WASHINGTON, Feb. 10, 2017 /PRNewswire/ -- On Tuesday, February 7, 2017, D.C. law firm, Tycko & Zavareei LLP, filed a class action lawsuit against JPMorgan Chase alleging the bank charges D.C. jurors deceptive and unconscionable fees. The case was filed in U.S. District Court for the District of Columbia and is captioned Scott v. JPMorgan Chase & Co., 17-cv-249.
D.C. law entitles all jurors to a $4 daily travel stipend, and, if selected to serve on a jury, a $30 daily attendance fee. Rather than receive their payment by check or cash, the lawsuit alleges D.C. jurors are forced to receive their payment on JPMorgan Chase debit cards, in violation of federal law. The lawsuit also alleges violations of state law, claiming that the debit cards are loaded with hidden inactivity and other fees for using—or not using—the cards.
The Plaintiff, William Mark Scott, brought suit on behalf of all individuals who answered calls to jury duty and were paid with JPMorgan Chase debit cards.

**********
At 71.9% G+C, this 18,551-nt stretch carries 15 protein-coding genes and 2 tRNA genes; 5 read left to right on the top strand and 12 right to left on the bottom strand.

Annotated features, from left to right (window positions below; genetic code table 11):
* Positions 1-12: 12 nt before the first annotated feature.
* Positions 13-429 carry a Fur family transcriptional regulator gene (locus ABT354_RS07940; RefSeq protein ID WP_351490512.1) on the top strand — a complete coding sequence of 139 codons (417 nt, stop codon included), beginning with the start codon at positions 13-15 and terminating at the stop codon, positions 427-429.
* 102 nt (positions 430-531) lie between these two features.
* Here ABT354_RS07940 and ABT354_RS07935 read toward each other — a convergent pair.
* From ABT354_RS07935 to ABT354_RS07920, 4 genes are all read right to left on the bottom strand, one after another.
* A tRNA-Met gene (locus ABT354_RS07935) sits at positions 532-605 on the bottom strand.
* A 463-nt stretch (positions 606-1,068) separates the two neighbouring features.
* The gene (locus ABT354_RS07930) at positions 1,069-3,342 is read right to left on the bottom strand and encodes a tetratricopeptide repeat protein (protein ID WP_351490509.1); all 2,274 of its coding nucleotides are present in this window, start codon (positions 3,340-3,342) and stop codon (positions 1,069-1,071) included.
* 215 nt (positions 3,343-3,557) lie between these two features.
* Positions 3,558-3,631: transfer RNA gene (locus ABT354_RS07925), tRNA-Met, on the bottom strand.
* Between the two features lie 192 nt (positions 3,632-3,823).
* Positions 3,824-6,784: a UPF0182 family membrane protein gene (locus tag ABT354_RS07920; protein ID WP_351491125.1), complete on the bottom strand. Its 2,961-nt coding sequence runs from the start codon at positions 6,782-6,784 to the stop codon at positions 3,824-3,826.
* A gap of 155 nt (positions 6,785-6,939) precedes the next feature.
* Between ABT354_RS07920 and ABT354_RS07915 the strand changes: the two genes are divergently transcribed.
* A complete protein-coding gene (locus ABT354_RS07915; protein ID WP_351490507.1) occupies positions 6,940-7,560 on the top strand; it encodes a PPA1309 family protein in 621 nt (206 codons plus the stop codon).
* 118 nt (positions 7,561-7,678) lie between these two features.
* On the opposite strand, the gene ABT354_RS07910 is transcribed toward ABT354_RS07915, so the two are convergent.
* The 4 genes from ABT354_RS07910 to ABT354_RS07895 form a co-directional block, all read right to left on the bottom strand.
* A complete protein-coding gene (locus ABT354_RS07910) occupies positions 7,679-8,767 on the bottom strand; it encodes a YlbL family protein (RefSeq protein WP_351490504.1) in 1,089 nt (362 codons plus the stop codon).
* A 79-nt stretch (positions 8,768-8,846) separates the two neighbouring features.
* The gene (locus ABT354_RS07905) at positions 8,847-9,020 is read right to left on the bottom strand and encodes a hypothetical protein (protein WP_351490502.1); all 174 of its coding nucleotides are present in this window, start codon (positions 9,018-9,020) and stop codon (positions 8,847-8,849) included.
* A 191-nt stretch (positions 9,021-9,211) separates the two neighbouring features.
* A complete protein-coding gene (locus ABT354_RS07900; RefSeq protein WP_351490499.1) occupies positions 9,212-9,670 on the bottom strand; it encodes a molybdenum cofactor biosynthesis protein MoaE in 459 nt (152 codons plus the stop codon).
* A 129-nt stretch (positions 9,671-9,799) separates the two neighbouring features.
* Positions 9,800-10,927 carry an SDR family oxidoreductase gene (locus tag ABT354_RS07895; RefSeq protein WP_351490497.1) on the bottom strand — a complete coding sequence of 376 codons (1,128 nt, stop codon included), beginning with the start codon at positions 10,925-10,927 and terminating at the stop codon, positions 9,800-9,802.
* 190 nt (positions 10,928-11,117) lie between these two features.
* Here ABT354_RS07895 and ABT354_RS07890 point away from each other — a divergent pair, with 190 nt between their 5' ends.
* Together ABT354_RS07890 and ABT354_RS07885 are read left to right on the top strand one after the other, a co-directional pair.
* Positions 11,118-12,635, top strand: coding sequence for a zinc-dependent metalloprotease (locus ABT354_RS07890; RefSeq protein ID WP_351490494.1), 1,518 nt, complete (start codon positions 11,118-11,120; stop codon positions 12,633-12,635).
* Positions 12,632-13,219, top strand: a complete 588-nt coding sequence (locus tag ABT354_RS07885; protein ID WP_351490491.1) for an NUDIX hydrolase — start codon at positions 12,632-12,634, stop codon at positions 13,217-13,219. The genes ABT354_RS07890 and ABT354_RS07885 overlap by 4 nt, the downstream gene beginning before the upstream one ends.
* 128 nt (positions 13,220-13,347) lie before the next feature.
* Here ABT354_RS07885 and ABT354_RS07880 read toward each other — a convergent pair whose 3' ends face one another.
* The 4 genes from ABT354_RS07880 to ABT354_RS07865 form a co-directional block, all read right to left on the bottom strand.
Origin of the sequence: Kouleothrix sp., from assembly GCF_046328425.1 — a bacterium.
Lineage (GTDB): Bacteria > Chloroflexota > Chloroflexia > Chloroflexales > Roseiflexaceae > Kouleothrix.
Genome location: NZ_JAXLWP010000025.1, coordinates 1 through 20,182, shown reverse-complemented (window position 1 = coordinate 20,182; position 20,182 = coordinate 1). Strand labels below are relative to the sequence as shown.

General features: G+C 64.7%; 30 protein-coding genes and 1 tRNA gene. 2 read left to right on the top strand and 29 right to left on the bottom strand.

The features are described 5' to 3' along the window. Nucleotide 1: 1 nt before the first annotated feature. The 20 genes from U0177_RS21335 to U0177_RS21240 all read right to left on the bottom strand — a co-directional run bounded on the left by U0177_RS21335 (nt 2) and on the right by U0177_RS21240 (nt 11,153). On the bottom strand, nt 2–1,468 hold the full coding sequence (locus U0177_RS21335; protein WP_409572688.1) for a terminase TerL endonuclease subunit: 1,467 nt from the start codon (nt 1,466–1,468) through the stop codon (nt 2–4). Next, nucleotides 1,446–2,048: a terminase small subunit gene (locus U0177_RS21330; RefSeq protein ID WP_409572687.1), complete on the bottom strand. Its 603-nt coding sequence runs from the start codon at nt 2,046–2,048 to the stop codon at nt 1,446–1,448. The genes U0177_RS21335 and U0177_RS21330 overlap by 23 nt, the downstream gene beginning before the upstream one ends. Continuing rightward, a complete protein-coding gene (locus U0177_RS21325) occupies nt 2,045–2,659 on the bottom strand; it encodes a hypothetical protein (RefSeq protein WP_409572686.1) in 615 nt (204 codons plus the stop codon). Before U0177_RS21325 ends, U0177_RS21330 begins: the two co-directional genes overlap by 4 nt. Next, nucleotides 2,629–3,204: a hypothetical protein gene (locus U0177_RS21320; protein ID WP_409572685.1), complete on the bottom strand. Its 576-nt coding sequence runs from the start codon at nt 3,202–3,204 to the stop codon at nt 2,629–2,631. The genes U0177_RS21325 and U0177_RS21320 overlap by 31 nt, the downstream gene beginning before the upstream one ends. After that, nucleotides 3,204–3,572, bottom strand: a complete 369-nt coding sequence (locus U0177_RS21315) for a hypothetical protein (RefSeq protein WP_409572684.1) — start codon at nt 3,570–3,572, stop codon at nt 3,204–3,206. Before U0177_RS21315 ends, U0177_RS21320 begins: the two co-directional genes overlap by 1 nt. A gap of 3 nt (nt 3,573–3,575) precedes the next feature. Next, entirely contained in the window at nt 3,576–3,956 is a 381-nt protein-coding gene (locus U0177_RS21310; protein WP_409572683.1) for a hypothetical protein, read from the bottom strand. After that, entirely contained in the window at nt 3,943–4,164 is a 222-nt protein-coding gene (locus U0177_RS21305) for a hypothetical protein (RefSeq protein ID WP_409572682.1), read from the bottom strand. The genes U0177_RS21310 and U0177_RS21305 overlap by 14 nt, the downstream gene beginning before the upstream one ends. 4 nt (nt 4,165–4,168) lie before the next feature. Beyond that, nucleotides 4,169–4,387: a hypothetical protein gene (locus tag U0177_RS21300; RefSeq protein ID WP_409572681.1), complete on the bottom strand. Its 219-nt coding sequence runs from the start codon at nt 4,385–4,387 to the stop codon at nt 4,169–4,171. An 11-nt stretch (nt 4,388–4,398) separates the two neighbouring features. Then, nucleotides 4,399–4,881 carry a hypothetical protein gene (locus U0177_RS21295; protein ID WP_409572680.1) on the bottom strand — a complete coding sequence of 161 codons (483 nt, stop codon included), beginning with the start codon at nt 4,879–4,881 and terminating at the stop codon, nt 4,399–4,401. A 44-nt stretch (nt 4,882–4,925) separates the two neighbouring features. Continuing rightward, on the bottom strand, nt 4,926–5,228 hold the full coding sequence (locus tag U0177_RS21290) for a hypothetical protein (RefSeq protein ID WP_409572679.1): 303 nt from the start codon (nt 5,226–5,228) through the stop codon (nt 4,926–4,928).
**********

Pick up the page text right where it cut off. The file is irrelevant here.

Anna Haac, an attorney representing Mr. Scott, commented, "Jury duty is integral to our American democracy. As alleged, it appears that Chase intentionally designed its juror debit card system so that the bank ends up with the payments instead of jurors, who are entitled to them by statute."
Because many ATMs do not dispense money in dollar increments or amounts less than $20, the lawsuit alleges that jurors with odd dollar increments—including all jurors who receive only the $4 travel allowance—are unable to obtain the full amount of their jury payments. In this way, the suit claims Chase practically ensures a "rump" balance will be left on each card—and will revert back to Chase.
"JPMorgan Chase should not be profiting off of individuals fulfilling their civic duty," said Sophia Goren, another attorney representing Mr. Scott in the lawsuit.
The Complaint includes claims against JPMorgan Chase for unjust enrichment, conversion, violation of state consumer protection statutes, and violation of the federal Electronic Fund Transfer Act.
SOURCE Tycko & Zavareei LLP